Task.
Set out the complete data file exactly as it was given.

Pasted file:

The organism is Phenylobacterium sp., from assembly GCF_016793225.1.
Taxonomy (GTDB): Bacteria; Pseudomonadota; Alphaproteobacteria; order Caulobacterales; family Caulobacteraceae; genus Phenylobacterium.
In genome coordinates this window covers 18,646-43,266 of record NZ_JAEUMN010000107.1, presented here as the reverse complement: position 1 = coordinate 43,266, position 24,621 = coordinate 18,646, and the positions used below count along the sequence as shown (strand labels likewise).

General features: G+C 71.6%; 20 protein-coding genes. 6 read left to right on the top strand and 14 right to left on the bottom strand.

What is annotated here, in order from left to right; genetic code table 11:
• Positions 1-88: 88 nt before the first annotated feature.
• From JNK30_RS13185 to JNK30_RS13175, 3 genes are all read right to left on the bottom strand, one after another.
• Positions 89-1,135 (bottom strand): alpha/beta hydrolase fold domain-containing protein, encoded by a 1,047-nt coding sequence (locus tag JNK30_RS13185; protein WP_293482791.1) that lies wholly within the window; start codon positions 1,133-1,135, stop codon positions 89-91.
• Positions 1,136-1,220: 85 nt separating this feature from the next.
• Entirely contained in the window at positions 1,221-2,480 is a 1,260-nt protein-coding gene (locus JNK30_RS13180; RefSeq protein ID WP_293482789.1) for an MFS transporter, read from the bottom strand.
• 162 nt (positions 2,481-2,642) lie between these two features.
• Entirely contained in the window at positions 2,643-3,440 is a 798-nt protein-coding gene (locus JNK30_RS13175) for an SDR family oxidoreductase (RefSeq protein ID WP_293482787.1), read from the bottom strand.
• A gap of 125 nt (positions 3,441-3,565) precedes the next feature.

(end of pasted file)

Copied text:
The organism is Phenylobacterium sp., from assembly GCF_016793225.1.
Taxonomy (GTDB): Bacteria; Pseudomonadota; Alphaproteobacteria; order Caulobacterales; family Caulobacteraceae; genus Phenylobacterium.
In genome coordinates this window covers 18,646-43,266 of record NZ_JAEUMN010000107.1, presented here as the reverse complement: position 1 = coordinate 43,266, position 24,621 = coordinate 18,646, and the positions used below count along the sequence as shown (strand labels likewise).

General features: G+C 71.6%; 20 protein-coding genes. 6 read left to right on the top strand and 14 right to left on the bottom strand.

What is annotated here, in order from left to right; genetic code table 11:
• Positions 1-88: 88 nt before the first annotated feature.
• From JNK30_RS13185 to JNK30_RS13175, 3 genes are all read right to left on the bottom strand, one after another.
• Positions 89-1,135 (bottom strand): alpha/beta hydrolase fold domain-containing protein, encoded by a 1,047-nt coding sequence (locus tag JNK30_RS13185; protein WP_293482791.1) that lies wholly within the window; start codon positions 1,133-1,135, stop codon positions 89-91.
• Positions 1,136-1,220: 85 nt separating this feature from the next.
• Entirely contained in the window at positions 1,221-2,480 is a 1,260-nt protein-coding gene (locus JNK30_RS13180; RefSeq protein ID WP_293482789.1) for an MFS transporter, read from the bottom strand.
• 162 nt (positions 2,481-2,642) lie between these two features.
• Entirely contained in the window at positions 2,643-3,440 is a 798-nt protein-coding gene (locus JNK30_RS13175) for an SDR family oxidoreductase (RefSeq protein ID WP_293482787.1), read from the bottom strand.
• A gap of 125 nt (positions 3,441-3,565) precedes the next feature.